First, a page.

But Coleridge is clear against the cardinal-(it was in S. T. C.'s Morning Post days, when he was all anxiety to secure a Brutus against the then despot of France)-so he pits his Englishman against the scarlet hat, and makes him maul the clause, " because he thinks him a tyrant." No! Coleridge's Englishman would reply,-not because the patriot thinks him a tyrant, but because he knows him to be so, and knows likewise, that the vilest of his slaves cannot deny the fact, that he has by violence raised himself above the laws of his country-because he knows that all good and wise men equally with himself abhor the fact. "As to your Neapolitan bravos, if the act of Brutus who
In pity to the general wrong of Rome,
authorised by the laws of his country, in manifest opposition to all selfish interests, in the face of the senate, and instantly presenting himself and his cause first to that senate, and then to the assembled commons, by them to stand acquitted or condemned-if such an act as this, with all its vast outjutting circumstances of distinction, can be confounded by any mind, not frantic, with the crime of a cowardly skulking assassin who hires out his dagger for a few crowns to gratify a hatred not his own, or even with the deed of that man who makes a compromise between his revenge and his cowardice, and stabs in the dark the enemy whom he dared not meet in the open field, or summon before the laws of his country-what actions can be so different, that they may not be equally confounded?" If no distinction, Coleridge further argues, full and satisfactory to the conscience and common sense of mankind, be afforded by the detestation and horror excited in all men (even in the meanest and most vicious, if they are not wholly monsters) by the act
of the assassin, contrasted with the "fervent admiration felt by the good and wise in all ages when they mention the name of Brutus;" contrasted with "the fact that the honour or disrespect with which that name was spoken of, became an historic criterion of a noble or a base age ;" and if, once more, it is in vain that our own hearts answer to the question of the poet :
Is there among the adamantine spheres,
Wheeling unshaken thro' the boundless void,
When guilt brings down the thunder, call'd aloud
And bade the father of his country, hail!
If, argues Coleridge, all this be fallacious and insufficient, can we have firmer reliance on a cold ideal calculation of imaginary consequences, which, if they were general, could not be consequences at all;-for they would be effects of the frenzy or frenzied wickedness, which alone could confound actions so utterly dissimilar?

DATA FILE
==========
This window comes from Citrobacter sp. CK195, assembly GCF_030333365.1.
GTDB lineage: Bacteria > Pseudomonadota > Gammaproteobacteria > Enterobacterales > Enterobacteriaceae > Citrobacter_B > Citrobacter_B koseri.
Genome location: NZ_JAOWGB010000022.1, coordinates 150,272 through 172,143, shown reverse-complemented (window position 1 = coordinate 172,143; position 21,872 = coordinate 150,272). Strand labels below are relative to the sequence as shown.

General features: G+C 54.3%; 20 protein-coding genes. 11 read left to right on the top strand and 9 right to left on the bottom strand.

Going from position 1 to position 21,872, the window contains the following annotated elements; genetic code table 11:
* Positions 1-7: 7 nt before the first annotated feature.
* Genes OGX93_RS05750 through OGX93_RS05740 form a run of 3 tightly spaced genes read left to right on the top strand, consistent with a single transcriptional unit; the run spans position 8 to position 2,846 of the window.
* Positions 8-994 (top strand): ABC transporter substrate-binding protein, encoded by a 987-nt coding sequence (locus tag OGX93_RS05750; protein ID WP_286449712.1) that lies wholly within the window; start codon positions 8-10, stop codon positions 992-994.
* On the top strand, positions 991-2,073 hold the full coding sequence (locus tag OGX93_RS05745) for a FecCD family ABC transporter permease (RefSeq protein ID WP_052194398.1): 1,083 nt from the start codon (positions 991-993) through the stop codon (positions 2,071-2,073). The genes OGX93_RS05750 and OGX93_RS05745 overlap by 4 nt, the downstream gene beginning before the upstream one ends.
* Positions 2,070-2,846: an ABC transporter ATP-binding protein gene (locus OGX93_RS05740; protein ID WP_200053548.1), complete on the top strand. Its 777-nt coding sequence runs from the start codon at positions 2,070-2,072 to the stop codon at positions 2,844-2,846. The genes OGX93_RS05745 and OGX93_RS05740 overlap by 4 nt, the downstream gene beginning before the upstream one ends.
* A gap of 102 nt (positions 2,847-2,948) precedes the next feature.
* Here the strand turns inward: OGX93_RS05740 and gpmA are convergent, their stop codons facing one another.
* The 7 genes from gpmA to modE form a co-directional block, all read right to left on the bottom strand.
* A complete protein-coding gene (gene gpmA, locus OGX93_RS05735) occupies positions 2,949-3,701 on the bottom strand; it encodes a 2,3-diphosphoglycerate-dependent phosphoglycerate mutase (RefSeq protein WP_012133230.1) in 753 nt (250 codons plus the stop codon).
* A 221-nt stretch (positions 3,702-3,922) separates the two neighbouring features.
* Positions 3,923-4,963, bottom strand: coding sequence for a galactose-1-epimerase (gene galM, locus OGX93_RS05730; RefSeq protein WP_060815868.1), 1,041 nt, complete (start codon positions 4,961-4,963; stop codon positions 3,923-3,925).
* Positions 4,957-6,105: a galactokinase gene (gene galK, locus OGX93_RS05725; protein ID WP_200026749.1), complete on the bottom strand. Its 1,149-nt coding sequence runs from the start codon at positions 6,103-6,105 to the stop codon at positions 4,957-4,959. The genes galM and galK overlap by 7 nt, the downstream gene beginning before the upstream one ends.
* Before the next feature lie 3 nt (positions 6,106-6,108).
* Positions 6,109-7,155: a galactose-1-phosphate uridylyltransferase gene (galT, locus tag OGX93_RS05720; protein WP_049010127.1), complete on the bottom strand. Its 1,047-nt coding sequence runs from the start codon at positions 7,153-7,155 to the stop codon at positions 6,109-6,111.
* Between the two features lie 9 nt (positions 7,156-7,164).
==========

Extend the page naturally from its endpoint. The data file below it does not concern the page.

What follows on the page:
"No! would the ennobled descendant of our Russells or Sidneys conclude [that is to say, the hypothetical English nobleman who shows fight against the cardinal's distich aforesaid]. No! calumnious bigot! never yet did a human being become an assassin from his own or the general admiration of the hero Brutus; but I dare not warrant, that villains might not be encouraged in their trade of secret murder, by finding their own guilt attributed to the Roman patriot, and might not conclude, that if Brutus be no better than an assassin, an assassin can be no worse than Brutus."+
The same line of argument is an oft-trodden one in Coleridge's contributions to the Courier and Morning Post, when Wanted a Brutus! was the burden of his strain against the First Consul turned Emperor, and Killing No Murder the apparent terminus ad quem of his rhetoric.
Here is another example from another portion of his leading articles, in which he is again trying to reduce to an absurdity the quest of a general rule in tyrannicide cases-each single instance being itself, he contends, a species, to be tried on its own grounds, and resting its whole pretences for acquittal or mitigation of censure, on its peculiarity ;besides that in all such cases, men neither act by a rule, nor judge by a rule, but in both one and the other are determined by their feelings. Ravaillac, he then goes on to suggest, was perhaps as sincere and disinterested in his enthusiasm as Brutus: " yet all Europe, both at the time, and ever since, has held the one in abhorrence, while the name of the other was never pronounced without love and honour even in the worst ages by any noble-minded Roman." The feelings of mankind at large, he repeats, have crowned the one and branded the other; and "Mr. Whitbread and the rest, who would teach us to condemn Brutus by a
* Akenside, Pleasures of the Imagination, b. ii. †The Friend, by S. T. Coleridge, vol. ii. essay xi. Feb.-VOL. CXXX. NO. DXVIII.